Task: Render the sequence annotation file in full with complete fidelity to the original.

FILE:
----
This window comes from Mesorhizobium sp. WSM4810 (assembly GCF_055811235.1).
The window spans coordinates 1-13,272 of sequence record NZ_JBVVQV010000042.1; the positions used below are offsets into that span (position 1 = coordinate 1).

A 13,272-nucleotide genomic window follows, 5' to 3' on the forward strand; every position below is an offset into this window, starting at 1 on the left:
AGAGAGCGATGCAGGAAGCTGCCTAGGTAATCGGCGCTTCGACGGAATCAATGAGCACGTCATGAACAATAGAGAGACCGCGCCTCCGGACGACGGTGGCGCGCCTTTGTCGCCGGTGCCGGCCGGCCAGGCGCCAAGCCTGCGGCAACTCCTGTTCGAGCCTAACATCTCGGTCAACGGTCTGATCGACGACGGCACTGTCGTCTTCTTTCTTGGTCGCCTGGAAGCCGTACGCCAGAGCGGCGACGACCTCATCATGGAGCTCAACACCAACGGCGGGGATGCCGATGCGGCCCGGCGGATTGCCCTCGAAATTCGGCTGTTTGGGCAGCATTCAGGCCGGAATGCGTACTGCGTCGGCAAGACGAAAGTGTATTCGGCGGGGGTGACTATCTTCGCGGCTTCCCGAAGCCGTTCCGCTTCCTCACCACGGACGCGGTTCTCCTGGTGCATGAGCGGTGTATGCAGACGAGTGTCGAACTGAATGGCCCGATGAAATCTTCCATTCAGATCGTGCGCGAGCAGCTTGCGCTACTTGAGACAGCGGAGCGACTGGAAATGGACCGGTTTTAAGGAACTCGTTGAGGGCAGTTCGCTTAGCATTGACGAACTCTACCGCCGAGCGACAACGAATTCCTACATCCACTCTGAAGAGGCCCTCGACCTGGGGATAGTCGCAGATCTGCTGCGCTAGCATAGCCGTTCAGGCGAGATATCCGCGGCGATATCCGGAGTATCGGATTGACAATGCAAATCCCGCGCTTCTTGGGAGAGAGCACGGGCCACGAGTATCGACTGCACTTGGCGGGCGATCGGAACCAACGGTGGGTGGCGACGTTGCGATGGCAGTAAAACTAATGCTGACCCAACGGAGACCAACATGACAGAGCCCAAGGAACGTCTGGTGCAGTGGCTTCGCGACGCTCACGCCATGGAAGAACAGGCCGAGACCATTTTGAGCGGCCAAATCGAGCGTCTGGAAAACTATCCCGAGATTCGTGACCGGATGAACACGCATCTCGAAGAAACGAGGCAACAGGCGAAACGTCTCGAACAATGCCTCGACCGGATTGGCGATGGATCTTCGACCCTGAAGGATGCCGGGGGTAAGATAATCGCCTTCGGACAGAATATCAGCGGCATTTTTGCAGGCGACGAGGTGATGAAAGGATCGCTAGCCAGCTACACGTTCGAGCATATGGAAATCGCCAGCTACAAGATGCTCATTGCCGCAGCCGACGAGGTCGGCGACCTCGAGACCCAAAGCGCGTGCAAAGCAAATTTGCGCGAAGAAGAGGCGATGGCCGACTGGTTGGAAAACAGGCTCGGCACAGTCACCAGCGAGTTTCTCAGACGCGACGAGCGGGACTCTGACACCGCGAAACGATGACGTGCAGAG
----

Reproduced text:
This window comes from Mesorhizobium sp. WSM4810 (assembly GCF_055811235.1).
The window spans coordinates 1-13,272 of sequence record NZ_JBVVQV010000042.1; the positions used below are offsets into that span (position 1 = coordinate 1).

A 13,272-nucleotide genomic window follows, 5' to 3' on the forward strand; every position below is an offset into this window, starting at 1 on the left:
AGAGAGCGATGCAGGAAGCTGCCTAGGTAATCGGCGCTTCGACGGAATCAATGAGCACGTCATGAACAATAGAGAGACCGCGCCTCCGGACGACGGTGGCGCGCCTTTGTCGCCGGTGCCGGCCGGCCAGGCGCCAAGCCTGCGGCAACTCCTGTTCGAGCCTAACATCTCGGTCAACGGTCTGATCGACGACGGCACTGTCGTCTTCTTTCTTGGTCGCCTGGAAGCCGTACGCCAGAGCGGCGACGACCTCATCATGGAGCTCAACACCAACGGCGGGGATGCCGATGCGGCCCGGCGGATTGCCCTCGAAATTCGGCTGTTTGGGCAGCATTCAGGCCGGAATGCGTACTGCGTCGGCAAGACGAAAGTGTATTCGGCGGGGGTGACTATCTTCGCGGCTTCCCGAAGCCGTTCCGCTTCCTCACCACGGACGCGGTTCTCCTGGTGCATGAGCGGTGTATGCAGACGAGTGTCGAACTGAATGGCCCGATGAAATCTTCCATTCAGATCGTGCGCGAGCAGCTTGCGCTACTTGAGACAGCGGAGCGACTGGAAATGGACCGGTTTTAAGGAACTCGTTGAGGGCAGTTCGCTTAGCATTGACGAACTCTACCGCCGAGCGACAACGAATTCCTACATCCACTCTGAAGAGGCCCTCGACCTGGGGATAGTCGCAGATCTGCTGCGCTAGCATAGCCGTTCAGGCGAGATATCCGCGGCGATATCCGGAGTATCGGATTGACAATGCAAATCCCGCGCTTCTTGGGAGAGAGCACGGGCCACGAGTATCGACTGCACTTGGCGGGCGATCGGAACCAACGGTGGGTGGCGACGTTGCGATGGCAGTAAAACTAATGCTGACCCAACGGAGACCAACATGACAGAGCCCAAGGAACGTCTGGTGCAGTGGCTTCGCGACGCTCACGCCATGGAAGAACAGGCCGAGACCATTTTGAGCGGCCAAATCGAGCGTCTGGAAAACTATCCCGAGATTCGTGACCGGATGAACACGCATCTCGAAGAAACGAGGCAACAGGCGAAACGTCTCGAACAATGCCTCGACCGGATTGGCGATGGATCTTCGACCCTGAAGGATGCCGGGGGTAAGATAATCGCCTTCGGACAGAATATCAGCGGCATTTTTGCAGGCGACGAGGTGATGAAAGGATCGCTAGCCAGCTACACGTTCGAGCATATGGAAATCGCCAGCTACAAGATGCTCATTGCCGCAGCCGACGAGGTCGGCGACCTCGAGACCCAAAGCGCGTGCAAAGCAAATTTGCGCGAAGAAGAGGCGATGGCCGACTGGTTGGAAAACAGGCTCGGCACAGTCACCAGCGAGTTTCTCAGACGCGACGAGCGGGACTCTGACACCGCGAAACGATGACGTGCAGAG